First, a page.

FedEx (FDX) was not on my trading watchlist or radar. On the morning of December 18th, it had my complete attention. Financial headlines were shouting about FedEx’s big drop in share price. A lower than expected earnings report and a reduced earnings outlook for 2020 were primary contributors. Leaders at FedEx spoke frankly. The global slowdown in trade, increased costs for the Ground unit, and high costs associated with TNT Express integration all played a part. Tough news for a company trading well below the $240 to $260 range it had enjoyed for much of 2018.
A goal of mine is to be in position to take advantage of opportunities presented by the market. I try to stay alert to big dips and have cash in the account ready to deploy when the moment is prime. I hope I have learned my lesson to avoid jumping on speculative companies with poor or limited track records. It is not always easy to wait around for the established players to dip. Especially in this bull market of overvalued companies. I lose patience and want to put unused funds to work immediately instead of holding a little in reserve.
Entering the Trade
I keyed in on FDX’s share price plummeting from highs around $168 on December 16th to down around $146 on the 18th. Over the next two days, I monitored the ticker to see if the share price would find a support level. By the 19th, I felt it had leveled off, so I bought four shares at $146.50. Not big-time by any means, but the beauty of being a rookie investor with a tiny bankroll is that even a profit of two to three dollars is exciting and meaningful for my account. Naturally the same is true for losses.
At this point, I do not have the experience or proven track record to even consider throwing large chunks of money into a swing trade. The goal is learning and proving out a strategy before taking out a second mortgage. Also, I’m not taking out a second mortgage.
Trading Off Earnings Volatility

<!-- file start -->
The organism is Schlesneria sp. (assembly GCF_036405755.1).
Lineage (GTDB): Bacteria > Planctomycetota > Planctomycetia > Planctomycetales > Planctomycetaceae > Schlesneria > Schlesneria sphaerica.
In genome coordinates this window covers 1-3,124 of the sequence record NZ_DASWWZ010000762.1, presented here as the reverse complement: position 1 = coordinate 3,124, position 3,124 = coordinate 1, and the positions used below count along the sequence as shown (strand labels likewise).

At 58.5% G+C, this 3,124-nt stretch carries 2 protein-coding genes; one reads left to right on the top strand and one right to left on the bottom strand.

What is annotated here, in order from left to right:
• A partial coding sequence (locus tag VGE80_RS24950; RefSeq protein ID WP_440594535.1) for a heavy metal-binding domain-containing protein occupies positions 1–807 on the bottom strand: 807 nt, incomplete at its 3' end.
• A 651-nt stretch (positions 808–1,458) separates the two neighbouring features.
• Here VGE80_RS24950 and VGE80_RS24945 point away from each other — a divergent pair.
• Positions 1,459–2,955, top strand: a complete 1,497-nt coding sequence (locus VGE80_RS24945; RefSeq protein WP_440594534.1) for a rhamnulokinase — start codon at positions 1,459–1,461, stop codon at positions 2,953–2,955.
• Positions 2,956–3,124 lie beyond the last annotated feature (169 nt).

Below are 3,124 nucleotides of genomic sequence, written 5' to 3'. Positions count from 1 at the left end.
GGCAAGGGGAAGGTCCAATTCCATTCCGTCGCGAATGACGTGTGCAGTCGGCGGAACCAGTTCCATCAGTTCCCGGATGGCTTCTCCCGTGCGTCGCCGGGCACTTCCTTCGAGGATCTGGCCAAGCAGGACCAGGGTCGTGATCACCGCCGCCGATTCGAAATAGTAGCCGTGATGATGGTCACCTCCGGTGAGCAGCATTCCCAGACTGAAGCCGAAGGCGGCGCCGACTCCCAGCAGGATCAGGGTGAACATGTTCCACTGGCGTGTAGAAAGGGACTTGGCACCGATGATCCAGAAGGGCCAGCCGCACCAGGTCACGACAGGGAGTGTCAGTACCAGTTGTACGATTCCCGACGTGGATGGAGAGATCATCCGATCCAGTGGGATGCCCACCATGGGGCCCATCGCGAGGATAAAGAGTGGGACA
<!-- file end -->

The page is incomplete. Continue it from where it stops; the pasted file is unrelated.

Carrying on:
One strategy for swing trading is to pounce when a company’s share price dips after a disappointing earnings report. Healthy, established companies may experience a significant dip in share price when earnings are not as glorious as the market wants them to be. The beauty is that the share price of these companies often starts on a recovery trajectory a few trading days later.
Sure enough, FDX started a grind back to the north and quickly settled above $150. I set and hit a stop loss of $151.50 for two shares on December 30th for a profit of $10.00. My stop loss was a bit too tight and didn’t give the price room to stretch. Rookie mistake. I hung a much looser stop loss on my last two shares. The price rose steadily for three weeks. I set progressively higher stop losses as the price rose. On January 21st, I hit my stop loss and the final two shares sold at $158.40.
I ventured $586.00 on the swing play and came away with a profit of $33.80. My funds stayed tied up for thirty-three days and brought back a return of 5.77%. Nobody is rushing to a Porsche dealership on that return, and that is not the point. I made a meaningful increase to my trading fund, and if the deal had gone south, I’d be left holding four shares of a well established, dividend paying global company. My swing trade would shift to a position trade or a long term investment.
Swing Trading for Profit – Lessons Learned
This is the kind of opportunity I have missed in the past and will certainly miss in the future. I can’t and shouldn’t be diving after all these opportunities. I do want to be ready for some of them. A 5.77% gain and $33.80 of captured profit is not changing anyone’s life. However, a trader that can scale that strategy and execute it successfully on a consistent basis, will have a reliable tool to generate profit. If you scale it up to where traders are buying 100 shares, they are coming away with a profit of $845. Even when following my clumsy handling of this FDX example
On the flip side, you must be careful buying into a company that has had a significant dip. That risk is reduced if the company has a strong track record of growth and a reliable dividend. You may end up sitting with those shares tied up for a long period of time. Be sure it is a company you would be happy to own and invest in for the long run. Risk can also be addressed by setting a close stop loss just in case the share price starts to really break towards new lows.
Thank you for taking the time to read along as I document my slow, but hopefully steady, learning process. You can catch up on all my recent investment activities in my Dividend Builder – January 2020 update.